Namib Mills and Bokomo at each other’s throats
Namibia’s largest grain processing company Namib Mills (Pty) Ltd is up in arms with breakfast cereal company, Bokomo Foods Namibia for allegedly copycatting the former’s packaging style found on its Backpro "vetkoek" flour.
The company brought an application in the High Court to ban, with costs, Bokomo from selling the flour in the same packaging.
This, according to Namib Mills, is an act of “unlawful competition”.
It is arguing that its packaging color schemes, brown for brown bread, blue for white bread flour, have been copied to Bokomo’s products.
Namib Mills argue that Bokomo’s conduct is in conflict with the provisions of the Industrial Property Act 2010 (the IP Act) which provides that, “any act of competition contrary to honest practices in industrial or commercial matters is unlawful”.
Namib Mills’ commercial manager, Petrus Johannes van Niekerk, in his founding affidavit claims that they were the first to introduce the fat-cook flour in the market which saw sales going up.
He claims that this was to the dislike of Bokomo whose sale of cake flour and bread flour were “detrimentally affected” and only in August the company introduced its own version of fat-cook flour.
“Leaving aside the fact that the ratio of the cake flour to break flour in the Bokomo Foods’ product is completely different from the applicant’s vetkoek flour, what has given the applicant cause for concern is that this Bokomo vetkoek flour is not packaged in the in the get-up (style) of the other Bokomo flour products, but has adopted get-up with similarities to the Backpro range, and more importantly, has appropriated the mustard yellow colour for the slash appearing now on the Bokomo vetkoek flour product,” said van Niekerk.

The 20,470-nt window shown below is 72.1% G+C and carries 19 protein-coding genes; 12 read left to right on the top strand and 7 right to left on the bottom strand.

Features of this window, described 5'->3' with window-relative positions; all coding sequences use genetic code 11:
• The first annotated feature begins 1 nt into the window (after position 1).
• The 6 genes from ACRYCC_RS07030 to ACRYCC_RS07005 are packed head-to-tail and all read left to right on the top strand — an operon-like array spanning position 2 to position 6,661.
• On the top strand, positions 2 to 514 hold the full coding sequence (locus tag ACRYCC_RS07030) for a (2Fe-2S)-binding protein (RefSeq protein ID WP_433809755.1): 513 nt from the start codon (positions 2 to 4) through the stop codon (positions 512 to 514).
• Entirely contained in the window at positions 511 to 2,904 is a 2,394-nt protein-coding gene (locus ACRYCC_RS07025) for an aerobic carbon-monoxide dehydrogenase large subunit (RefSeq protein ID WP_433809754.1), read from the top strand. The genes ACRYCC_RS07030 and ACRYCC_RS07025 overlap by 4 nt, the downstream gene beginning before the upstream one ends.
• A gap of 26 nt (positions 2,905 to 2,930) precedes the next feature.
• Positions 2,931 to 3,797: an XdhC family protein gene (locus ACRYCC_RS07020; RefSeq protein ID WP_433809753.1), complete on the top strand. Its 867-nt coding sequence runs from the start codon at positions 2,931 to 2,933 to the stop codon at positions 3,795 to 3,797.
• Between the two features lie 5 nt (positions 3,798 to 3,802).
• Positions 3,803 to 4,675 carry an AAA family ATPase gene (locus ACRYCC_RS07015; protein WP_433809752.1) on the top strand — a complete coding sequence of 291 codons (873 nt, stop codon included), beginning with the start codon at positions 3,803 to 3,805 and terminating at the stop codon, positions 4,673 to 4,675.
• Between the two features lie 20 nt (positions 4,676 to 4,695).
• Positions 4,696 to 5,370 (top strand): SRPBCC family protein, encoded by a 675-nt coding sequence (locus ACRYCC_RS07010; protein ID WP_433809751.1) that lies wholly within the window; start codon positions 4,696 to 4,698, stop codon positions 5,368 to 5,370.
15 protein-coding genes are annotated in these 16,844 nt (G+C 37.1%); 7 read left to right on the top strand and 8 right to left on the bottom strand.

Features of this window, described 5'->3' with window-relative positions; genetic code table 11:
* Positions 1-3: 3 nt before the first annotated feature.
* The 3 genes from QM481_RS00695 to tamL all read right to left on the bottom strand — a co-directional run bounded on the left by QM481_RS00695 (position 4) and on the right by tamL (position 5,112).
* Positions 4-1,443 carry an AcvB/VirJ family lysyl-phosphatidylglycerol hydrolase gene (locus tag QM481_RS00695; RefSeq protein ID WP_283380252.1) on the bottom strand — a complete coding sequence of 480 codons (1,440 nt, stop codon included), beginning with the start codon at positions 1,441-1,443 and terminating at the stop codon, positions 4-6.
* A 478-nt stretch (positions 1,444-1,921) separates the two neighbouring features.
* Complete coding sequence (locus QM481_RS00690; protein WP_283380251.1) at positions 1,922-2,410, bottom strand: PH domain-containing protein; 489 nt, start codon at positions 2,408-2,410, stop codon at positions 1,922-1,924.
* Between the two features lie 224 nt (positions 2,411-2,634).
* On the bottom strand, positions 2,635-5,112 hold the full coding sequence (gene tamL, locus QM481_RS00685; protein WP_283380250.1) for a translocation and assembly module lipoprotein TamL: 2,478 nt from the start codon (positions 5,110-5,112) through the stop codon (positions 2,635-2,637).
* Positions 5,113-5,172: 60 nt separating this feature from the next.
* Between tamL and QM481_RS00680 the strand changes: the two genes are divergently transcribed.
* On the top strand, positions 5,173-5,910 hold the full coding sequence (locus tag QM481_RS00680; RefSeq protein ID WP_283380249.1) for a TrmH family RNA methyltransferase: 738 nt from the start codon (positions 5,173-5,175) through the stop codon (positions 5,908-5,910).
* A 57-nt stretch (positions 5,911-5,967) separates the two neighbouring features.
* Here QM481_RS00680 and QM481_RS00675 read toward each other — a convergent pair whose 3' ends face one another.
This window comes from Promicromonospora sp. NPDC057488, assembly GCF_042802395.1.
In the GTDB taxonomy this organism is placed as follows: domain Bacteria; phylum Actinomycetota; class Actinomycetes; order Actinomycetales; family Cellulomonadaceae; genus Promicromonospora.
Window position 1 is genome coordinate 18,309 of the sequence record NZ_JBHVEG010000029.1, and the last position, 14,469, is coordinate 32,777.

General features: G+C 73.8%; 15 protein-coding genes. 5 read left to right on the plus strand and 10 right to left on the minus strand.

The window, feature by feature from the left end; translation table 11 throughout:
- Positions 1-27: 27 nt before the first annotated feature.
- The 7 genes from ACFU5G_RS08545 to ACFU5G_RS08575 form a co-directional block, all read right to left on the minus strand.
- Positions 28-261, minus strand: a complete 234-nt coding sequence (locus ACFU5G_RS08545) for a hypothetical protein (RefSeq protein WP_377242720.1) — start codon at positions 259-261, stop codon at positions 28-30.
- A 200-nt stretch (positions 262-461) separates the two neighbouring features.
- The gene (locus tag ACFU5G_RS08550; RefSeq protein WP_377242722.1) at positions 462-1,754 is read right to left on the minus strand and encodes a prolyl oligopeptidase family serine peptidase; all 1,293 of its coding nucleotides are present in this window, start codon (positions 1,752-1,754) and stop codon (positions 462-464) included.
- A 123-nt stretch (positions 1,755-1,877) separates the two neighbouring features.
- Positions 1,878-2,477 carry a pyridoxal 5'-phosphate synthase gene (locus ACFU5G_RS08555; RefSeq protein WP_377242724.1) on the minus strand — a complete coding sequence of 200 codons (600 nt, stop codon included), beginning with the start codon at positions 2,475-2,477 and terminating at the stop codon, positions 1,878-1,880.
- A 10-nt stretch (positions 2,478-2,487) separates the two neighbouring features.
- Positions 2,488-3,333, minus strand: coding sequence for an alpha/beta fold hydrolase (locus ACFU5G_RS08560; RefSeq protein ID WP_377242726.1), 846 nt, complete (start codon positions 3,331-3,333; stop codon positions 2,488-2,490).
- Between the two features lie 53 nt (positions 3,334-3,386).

He added that there is a likelihood of confusion in the market-place caused by the adoption of the packaging style for Bokomo’s fat-cook flour product.
“People have come to associate ‘vetkoek flour’ with a get-up featuring the mustard yellow slash. Bokomo Foods is not known to produce vetkoek flour. Accordingly, there is no reason why a not significant number of average consumers are likely to think that there is such a connection, after all, why should they not?” he queried.
Namib Mills this week brought the said products to court as evidence to demonstrate proof of similarity.
However, the trial failed to kickoff as scheduled while Namib Mills’ lawyers indicated that they still needed to issue a replying affidavit and another set of heads of arguments.
The reason was that they want to bring an argument based on another product whose design has also been allegedly replicated.
Bokomo was also granted time to file supplementary and answering affidavits.
The case will be heard next year between the 13th and 14th of February.
Chief executive officer for Bokomo Hubertus Hamm’s reply is that the applicant has not made a case and that its affidavit was fraught with hearsay and irrelevant information.
He also took offense of the fact that Bokomo Namibia was not cited as a party to the main proceedings.